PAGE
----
Evergreen Clematis

Beautiful year-round, this glossy-leaf vine is a blooming wonder in early spring.
Evergreen Clematis

Evergreen Clematis

Evergreen clematis flounces beautifully along the top of a garden wall, helping to soften harsh lines.

Evergreen clematis flounces beautifully along the top of a garden wall, helping to soften harsh lines.

Mention clematis, and most immediately envision a frilly deciduous vine with masses of showy blossoms in a wide variety of colors. But there’s another type that doesn’t even look like a clematis, and unlike the others, remains green year-round.

Evergreen clematis, Clematis armandii, is a springtime showstopper in its own right with its unique finger-like, pointed leaves and small, creamy-white flowers that offer a faint vanilla scent. This species, named for 19th-century French plant collector Pere Armand, is native to China and hardy to zone 6.

Although its vines can extend up to 40 feet long or more, evergreen clematis has tendrils that allow it to grab structures and other plants, then drop down and flounce gracefully, rather than reach for the stars like other vines. Its dark green leaves point downward, too, adding to that weeping effect. 

For those reasons, the vine is perfect for softening the top of fences or shrouding an archway. Just give it plenty of support with a strong arbor or trellis because with time the vine can become heavy. As it matures, evergreen clematis also becomes quite woody, with all its new growth forming at the top of the plant.

In moderate climates, this clematis blooms as early as late February—early to mid-spring elsewhere—and prefers full sun, though it will tolerate some shade. The clusters of star-shaped flowers typically are white, while other varieties offer pink, dark red and magenta blooms.

A fast grower, evergreen clematis has few enemies, but sometimes parts of the vine will turn brown and die for no apparent reason. And like other clematis, it can be struck by a disease known as clematis wilt, though that more often affects the larger-flowering varieties.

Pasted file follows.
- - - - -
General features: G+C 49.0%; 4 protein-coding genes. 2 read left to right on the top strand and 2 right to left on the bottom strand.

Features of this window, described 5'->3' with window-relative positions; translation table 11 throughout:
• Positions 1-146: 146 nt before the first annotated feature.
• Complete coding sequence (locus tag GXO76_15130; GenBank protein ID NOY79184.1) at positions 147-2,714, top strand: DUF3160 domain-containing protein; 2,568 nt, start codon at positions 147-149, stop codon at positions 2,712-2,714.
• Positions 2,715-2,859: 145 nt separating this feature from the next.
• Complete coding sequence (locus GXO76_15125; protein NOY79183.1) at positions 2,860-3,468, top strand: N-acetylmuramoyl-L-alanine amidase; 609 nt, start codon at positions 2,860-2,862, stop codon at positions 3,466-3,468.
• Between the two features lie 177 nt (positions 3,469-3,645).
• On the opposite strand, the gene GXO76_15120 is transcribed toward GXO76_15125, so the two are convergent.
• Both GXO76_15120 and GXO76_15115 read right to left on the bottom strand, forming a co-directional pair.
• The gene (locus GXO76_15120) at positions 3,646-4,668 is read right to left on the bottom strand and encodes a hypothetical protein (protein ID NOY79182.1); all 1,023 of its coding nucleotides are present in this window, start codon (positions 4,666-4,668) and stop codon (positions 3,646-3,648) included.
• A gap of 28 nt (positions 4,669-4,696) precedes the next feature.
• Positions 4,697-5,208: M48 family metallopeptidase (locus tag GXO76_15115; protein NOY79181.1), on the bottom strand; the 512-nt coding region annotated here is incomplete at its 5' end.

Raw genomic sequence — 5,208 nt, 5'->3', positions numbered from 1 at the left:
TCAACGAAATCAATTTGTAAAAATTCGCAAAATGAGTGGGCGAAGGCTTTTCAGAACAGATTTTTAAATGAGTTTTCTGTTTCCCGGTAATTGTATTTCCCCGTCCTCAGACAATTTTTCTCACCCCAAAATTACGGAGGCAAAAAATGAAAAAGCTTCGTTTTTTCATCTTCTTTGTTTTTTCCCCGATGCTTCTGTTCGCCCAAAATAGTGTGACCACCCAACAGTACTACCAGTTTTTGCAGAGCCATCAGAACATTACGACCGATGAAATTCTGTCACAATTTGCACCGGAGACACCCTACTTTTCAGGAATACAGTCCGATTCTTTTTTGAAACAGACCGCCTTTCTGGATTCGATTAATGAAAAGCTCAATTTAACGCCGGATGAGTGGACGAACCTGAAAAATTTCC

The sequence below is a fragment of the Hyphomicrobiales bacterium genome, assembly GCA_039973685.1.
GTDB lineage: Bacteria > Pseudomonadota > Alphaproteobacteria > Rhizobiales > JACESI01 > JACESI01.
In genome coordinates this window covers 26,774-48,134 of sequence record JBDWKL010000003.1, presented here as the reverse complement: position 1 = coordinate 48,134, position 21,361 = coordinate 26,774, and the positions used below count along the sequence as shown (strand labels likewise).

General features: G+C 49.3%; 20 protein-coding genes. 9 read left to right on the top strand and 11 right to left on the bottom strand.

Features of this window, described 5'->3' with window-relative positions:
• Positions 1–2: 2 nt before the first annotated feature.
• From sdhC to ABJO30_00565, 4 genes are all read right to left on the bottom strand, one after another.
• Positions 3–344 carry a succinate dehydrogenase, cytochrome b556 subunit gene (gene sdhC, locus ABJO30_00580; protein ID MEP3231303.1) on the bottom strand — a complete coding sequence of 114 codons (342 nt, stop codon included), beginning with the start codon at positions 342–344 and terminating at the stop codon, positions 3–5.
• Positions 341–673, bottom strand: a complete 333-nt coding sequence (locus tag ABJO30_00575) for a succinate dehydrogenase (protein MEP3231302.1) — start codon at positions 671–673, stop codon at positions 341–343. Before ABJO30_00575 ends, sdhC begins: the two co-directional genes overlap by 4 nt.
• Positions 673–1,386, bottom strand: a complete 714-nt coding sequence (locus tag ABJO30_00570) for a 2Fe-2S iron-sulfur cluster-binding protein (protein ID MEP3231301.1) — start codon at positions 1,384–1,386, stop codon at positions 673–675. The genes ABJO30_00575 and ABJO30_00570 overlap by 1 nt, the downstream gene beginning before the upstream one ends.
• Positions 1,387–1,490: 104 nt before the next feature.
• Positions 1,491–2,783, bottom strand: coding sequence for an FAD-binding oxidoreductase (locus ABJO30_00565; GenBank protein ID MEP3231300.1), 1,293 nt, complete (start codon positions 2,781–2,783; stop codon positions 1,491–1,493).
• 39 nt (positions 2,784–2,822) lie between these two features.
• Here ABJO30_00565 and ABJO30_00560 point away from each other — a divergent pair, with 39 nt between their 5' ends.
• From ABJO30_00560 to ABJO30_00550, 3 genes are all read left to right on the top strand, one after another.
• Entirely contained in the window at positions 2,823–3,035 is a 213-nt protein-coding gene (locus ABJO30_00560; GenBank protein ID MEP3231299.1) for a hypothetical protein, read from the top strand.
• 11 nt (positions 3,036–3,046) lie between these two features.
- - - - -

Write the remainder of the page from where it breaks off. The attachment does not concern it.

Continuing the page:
Here are two other evergreen vines to consider:

Confederate Jasmine: Also known as star jasmine, Trachelospermum jasminoides actually isn’t a true jasmine; it just gets its name from the jasmine-like fragrance of its tiny white star-shaped flowers that bloom from mid-spring to early summer. With dark green glossy leaves, it grows up to 40 feet, is extremely drought-tolerant and hardy to zone 8. Like most flowering plants, it prefers full sun but will tolerate part shade. This vining plant must be trained, such as around the eaves of a porch; otherwise, it will just form a bushy plant. 

Carolina Jessamine: This fragrant evergreen vine, also known as yellow jessamine, is prized for its spectacular masses of bright yellow flowers in early spring and again in fall. Its leaves are small and nondescript, but the twining vine makes up for it with its explosive growth. Hardy to zone 6, it’s also highly heat-tolerant. Give it plenty of sun for best flowering and prune often to control growth. Carolina jessamine, Gelsemium sempervirens, performs best along a fence, atop an arbor or against a trellis.

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